You talk in the book about respecting your boys’ individual needs and picking your battles. How do you decide which issues to work on with them?

In my head, I’m always thinking ‘Will this get in the way when they are twenty?’ I’m imagining the day that I’m not around to interpret for them. So if the answer is yes, something is interfering with their functioning, or preventing independence, that’s something I focus on. It’s just a stretching exercise, taking where they are at and gently extending their abilities over time. I don’t make a daily to do list or anything and I try not to put pressure on myself or them by making targets. At the end of the day, they’ll get there when they are ready. The biggest issues are ones that if not nipped in the bud, could cause serious problems further down the line.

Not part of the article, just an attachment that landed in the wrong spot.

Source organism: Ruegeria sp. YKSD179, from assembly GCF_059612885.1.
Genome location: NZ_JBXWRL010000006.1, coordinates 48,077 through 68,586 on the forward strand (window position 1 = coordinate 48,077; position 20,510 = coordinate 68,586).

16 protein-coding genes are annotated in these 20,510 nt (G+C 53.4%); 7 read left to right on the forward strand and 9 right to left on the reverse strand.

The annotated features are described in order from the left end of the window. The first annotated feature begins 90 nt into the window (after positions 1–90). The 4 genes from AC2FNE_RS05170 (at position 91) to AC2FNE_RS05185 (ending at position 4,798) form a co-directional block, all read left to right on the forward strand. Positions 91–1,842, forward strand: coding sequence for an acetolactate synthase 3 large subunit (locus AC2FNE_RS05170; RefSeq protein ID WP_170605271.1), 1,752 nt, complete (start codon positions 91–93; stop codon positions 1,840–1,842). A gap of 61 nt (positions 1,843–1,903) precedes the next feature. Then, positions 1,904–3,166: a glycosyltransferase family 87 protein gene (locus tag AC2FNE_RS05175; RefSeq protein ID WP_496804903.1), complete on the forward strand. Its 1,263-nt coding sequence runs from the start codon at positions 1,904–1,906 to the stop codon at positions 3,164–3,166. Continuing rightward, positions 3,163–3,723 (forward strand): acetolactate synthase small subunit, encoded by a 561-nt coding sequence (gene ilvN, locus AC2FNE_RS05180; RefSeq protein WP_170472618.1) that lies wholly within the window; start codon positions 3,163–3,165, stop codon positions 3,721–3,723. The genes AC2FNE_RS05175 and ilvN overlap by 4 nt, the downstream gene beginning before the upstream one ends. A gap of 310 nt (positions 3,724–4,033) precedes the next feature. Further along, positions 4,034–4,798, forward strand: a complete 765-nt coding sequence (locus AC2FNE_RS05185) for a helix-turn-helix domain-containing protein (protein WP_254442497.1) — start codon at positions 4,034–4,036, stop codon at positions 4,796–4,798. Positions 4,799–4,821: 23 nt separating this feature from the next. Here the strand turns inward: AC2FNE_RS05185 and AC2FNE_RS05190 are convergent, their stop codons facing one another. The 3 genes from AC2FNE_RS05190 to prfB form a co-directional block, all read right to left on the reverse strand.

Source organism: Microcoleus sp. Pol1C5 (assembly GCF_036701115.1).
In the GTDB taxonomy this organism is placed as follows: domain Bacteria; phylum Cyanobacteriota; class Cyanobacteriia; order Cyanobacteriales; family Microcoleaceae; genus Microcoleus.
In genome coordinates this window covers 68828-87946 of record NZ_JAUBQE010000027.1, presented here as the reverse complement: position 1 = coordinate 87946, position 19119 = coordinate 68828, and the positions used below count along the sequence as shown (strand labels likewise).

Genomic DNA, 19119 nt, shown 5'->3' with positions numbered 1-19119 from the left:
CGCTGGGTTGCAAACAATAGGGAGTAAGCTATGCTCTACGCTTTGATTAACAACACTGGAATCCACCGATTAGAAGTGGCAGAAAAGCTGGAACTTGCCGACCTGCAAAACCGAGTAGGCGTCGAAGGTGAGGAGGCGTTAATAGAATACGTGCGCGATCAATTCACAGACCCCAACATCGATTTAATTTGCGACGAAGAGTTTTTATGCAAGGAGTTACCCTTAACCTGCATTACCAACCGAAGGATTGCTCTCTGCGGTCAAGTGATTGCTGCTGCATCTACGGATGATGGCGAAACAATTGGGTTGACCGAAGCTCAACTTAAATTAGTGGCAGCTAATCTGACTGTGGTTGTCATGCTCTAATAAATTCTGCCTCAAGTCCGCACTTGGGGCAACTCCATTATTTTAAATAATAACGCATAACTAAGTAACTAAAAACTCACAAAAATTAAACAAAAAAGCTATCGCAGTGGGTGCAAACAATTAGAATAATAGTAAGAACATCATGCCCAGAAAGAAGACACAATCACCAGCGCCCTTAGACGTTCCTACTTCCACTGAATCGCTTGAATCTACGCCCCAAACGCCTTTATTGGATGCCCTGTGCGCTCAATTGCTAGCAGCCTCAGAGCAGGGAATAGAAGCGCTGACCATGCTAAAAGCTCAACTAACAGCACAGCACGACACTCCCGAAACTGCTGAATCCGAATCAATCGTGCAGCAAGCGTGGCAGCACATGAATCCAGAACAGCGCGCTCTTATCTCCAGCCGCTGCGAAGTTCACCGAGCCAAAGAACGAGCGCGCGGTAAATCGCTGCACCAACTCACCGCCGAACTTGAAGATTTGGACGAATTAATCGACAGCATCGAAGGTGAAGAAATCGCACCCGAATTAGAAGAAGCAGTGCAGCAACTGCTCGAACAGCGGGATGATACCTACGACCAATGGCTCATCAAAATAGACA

I thought you made a very important point when you said “our children are constantly learning that being themselves isn’t quite good enough”. I certainly recall that when my son received his diagnosis, everyone around us spoke about it as though it was all bad news. What one piece of advice would you most like to give to parents of a newly diagnosed child?

I’d tell them that their child had a brain that worked differently — it’s not faulty, it’s just built differently. If I could wave a magic wand, there would be a great effort to change the messages that parents are getting subliminally through the diagnostic process. I think that the entire way that you parent an autistic child is shaped by the very first messages you receive when you’re told they have autism. We have to recognise that and help parents to feel positive right from the start. I’m pretty annoyed about it actually! As I said in an article on this recently, we have to show parents both sides of the same coin rather than make them feel as if their precious currency has suddenly been devalued.

The Elley Family. From left to right: Gavin, Alec, Bobby, Debby. Photo credit: Howard Barlow